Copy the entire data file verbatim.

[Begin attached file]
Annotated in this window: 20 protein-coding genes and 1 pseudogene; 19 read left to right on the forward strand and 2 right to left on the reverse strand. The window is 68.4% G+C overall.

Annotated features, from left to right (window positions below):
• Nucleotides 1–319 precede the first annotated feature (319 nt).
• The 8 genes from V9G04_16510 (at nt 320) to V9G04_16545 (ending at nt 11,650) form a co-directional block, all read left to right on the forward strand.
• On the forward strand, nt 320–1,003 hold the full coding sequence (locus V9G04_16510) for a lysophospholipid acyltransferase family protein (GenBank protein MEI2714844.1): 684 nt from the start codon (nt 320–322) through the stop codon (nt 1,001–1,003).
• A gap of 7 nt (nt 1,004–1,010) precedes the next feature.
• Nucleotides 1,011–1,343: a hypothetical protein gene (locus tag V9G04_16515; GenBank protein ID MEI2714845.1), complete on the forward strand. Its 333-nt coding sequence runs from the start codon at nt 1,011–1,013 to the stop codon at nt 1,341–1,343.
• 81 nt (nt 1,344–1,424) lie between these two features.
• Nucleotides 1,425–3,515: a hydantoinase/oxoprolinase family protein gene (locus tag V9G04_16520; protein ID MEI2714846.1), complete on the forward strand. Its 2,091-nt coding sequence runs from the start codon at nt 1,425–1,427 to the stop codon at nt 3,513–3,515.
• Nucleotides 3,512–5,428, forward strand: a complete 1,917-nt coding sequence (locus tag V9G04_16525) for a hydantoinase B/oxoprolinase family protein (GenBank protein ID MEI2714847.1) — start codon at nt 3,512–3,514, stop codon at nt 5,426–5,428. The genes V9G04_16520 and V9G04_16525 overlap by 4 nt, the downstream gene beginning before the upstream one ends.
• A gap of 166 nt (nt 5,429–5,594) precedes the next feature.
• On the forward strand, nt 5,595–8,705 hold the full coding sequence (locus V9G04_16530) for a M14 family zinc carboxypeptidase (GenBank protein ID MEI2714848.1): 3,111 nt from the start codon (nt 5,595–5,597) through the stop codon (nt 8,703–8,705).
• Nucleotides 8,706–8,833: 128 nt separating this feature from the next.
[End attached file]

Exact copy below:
Annotated in this window: 20 protein-coding genes and 1 pseudogene; 19 read left to right on the forward strand and 2 right to left on the reverse strand. The window is 68.4% G+C overall.

Annotated features, from left to right (window positions below):
• Nucleotides 1–319 precede the first annotated feature (319 nt).
• The 8 genes from V9G04_16510 (at nt 320) to V9G04_16545 (ending at nt 11,650) form a co-directional block, all read left to right on the forward strand.
• On the forward strand, nt 320–1,003 hold the full coding sequence (locus V9G04_16510) for a lysophospholipid acyltransferase family protein (GenBank protein MEI2714844.1): 684 nt from the start codon (nt 320–322) through the stop codon (nt 1,001–1,003).
• A gap of 7 nt (nt 1,004–1,010) precedes the next feature.
• Nucleotides 1,011–1,343: a hypothetical protein gene (locus tag V9G04_16515; GenBank protein ID MEI2714845.1), complete on the forward strand. Its 333-nt coding sequence runs from the start codon at nt 1,011–1,013 to the stop codon at nt 1,341–1,343.
• 81 nt (nt 1,344–1,424) lie between these two features.
• Nucleotides 1,425–3,515: a hydantoinase/oxoprolinase family protein gene (locus tag V9G04_16520; protein ID MEI2714846.1), complete on the forward strand. Its 2,091-nt coding sequence runs from the start codon at nt 1,425–1,427 to the stop codon at nt 3,513–3,515.
• Nucleotides 3,512–5,428, forward strand: a complete 1,917-nt coding sequence (locus tag V9G04_16525) for a hydantoinase B/oxoprolinase family protein (GenBank protein ID MEI2714847.1) — start codon at nt 3,512–3,514, stop codon at nt 5,426–5,428. The genes V9G04_16520 and V9G04_16525 overlap by 4 nt, the downstream gene beginning before the upstream one ends.
• A gap of 166 nt (nt 5,429–5,594) precedes the next feature.
• On the forward strand, nt 5,595–8,705 hold the full coding sequence (locus V9G04_16530) for a M14 family zinc carboxypeptidase (GenBank protein ID MEI2714848.1): 3,111 nt from the start codon (nt 5,595–5,597) through the stop codon (nt 8,703–8,705).
• Nucleotides 8,706–8,833: 128 nt separating this feature from the next.